Rapid flip-flop of phospholipids in endoplasmic reticulum membranes studied by a stopped-flow approach

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The transbilayer movement of short-chain spin-labeled and fluorescent 7- nitrobenz-2-oxa-1,3-diazol-4-yl (NBD) phospholipid analogs in rat liver microsomes is measured by stopped-flow mixing of labeled microsomes with bovine serum albumin (BSA) solution. Extraction of analogs from the outer leaflet of microsomes to BSA can be directly monitored in conjunction with electron paramagnetic resonance or fluorescence spectroscopy by taking advantage of the fact that the signal of spin-labeled or fluorescent analogs bound to BSA is different from that of the analogs inserted into membranes. From the signal kinetics, the transbilayer movement and the distribution of analogs in microsomal membranes can be derived provided the extraction of analogs by BSA is much faster in comparison to the transbilayer movement of analogs. Half-times of the back-exchange for spin-labeled and fluorescent analogs were <3.5 and <9.5 s, respectively. The unprecedented time resolution of the assay revealed that the transbilayer movement of spin-labeled analogs is much faster than previously reported. The half-time of the movement was about 16 s or even less at room temperature. Transmembrane movement of NBD- labeled analogs was six- to eightfold slower than that of spin-labeled analogs.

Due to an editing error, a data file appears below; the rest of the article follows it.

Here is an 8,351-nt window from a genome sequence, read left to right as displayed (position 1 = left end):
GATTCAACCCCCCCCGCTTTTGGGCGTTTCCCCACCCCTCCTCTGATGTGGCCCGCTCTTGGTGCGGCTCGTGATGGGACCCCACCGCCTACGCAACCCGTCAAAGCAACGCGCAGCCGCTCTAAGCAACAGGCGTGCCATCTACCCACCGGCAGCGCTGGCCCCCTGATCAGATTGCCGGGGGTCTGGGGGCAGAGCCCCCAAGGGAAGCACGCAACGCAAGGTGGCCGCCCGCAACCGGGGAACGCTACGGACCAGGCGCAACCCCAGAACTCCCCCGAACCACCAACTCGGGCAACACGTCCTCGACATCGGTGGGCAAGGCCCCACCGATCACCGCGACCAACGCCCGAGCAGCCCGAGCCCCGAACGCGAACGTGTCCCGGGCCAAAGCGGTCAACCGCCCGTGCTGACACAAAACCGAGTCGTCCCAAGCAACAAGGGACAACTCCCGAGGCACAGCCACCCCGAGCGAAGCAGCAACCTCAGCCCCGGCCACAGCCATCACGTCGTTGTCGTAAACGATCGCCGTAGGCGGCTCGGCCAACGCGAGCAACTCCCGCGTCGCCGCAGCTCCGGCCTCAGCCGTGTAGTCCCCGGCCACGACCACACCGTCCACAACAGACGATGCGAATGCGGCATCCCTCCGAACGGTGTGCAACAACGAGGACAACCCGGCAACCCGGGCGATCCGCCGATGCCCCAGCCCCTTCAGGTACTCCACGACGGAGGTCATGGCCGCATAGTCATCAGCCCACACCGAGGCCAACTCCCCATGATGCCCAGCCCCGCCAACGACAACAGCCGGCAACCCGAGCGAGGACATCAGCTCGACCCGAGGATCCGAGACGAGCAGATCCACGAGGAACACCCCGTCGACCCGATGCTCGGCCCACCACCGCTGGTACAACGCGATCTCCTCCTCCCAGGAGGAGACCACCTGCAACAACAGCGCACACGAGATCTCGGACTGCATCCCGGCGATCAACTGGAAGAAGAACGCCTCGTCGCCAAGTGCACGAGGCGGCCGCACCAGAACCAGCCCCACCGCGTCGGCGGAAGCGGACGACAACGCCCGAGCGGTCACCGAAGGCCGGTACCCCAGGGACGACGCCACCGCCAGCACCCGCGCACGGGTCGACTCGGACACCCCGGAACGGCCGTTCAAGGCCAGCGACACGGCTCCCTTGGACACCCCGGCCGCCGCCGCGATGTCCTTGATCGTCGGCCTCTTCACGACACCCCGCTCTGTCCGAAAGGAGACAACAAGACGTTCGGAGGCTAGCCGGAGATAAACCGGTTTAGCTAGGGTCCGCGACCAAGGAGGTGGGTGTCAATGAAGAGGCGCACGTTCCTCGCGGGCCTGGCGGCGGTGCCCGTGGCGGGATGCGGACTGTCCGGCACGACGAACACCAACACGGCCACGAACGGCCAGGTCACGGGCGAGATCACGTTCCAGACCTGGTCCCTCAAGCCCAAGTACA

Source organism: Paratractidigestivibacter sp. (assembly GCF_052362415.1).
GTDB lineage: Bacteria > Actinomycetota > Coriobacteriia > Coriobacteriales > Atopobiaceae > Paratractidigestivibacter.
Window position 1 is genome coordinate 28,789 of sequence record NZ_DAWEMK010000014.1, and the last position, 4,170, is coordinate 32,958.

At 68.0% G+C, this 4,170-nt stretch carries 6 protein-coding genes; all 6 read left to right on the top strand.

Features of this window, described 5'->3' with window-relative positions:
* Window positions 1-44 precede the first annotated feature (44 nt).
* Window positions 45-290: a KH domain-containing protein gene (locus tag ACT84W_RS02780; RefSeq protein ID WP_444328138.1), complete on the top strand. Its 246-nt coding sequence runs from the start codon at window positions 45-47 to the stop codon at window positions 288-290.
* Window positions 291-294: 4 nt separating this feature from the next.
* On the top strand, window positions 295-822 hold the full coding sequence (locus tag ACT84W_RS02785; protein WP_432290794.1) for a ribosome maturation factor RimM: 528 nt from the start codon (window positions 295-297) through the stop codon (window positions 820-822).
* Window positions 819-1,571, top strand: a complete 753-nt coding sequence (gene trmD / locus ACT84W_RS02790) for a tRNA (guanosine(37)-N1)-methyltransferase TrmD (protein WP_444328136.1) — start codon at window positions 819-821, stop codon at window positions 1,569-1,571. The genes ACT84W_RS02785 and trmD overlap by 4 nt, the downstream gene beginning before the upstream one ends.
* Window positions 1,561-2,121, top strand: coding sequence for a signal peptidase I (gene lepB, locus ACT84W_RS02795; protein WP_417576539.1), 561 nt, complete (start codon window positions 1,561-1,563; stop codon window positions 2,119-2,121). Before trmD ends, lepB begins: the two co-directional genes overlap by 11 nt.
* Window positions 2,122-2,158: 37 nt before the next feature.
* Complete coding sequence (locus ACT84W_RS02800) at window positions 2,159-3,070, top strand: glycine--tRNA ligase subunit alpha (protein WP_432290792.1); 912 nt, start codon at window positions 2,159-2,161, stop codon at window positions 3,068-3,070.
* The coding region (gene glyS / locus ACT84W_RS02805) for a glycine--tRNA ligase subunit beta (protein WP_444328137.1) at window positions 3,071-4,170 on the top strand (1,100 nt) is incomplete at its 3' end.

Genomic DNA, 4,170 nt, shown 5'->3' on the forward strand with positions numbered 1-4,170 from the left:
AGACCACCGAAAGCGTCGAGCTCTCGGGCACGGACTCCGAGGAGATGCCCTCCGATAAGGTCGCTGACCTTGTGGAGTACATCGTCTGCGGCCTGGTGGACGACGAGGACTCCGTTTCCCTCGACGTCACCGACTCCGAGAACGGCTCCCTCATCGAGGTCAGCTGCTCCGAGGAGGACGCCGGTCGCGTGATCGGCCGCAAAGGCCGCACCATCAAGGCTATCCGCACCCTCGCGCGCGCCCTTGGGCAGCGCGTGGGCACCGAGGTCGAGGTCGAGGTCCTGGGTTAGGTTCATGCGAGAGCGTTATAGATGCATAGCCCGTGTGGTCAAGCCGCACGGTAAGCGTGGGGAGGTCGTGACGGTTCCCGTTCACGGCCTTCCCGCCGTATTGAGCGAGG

Marx, U., Lassmann, G., Holzhütter, H. G., Wüstner, D., Müller, P., Höhlig, A., … Herrmann, A. (2000). Rapid flip-flop of phospholipids in endoplasmic reticulum membranes studied by a stopped-flow approach. Biophysical Journal, 78(5), 2628–2640. https://doi.org/10.1016/S0006-3495(00)76807-X

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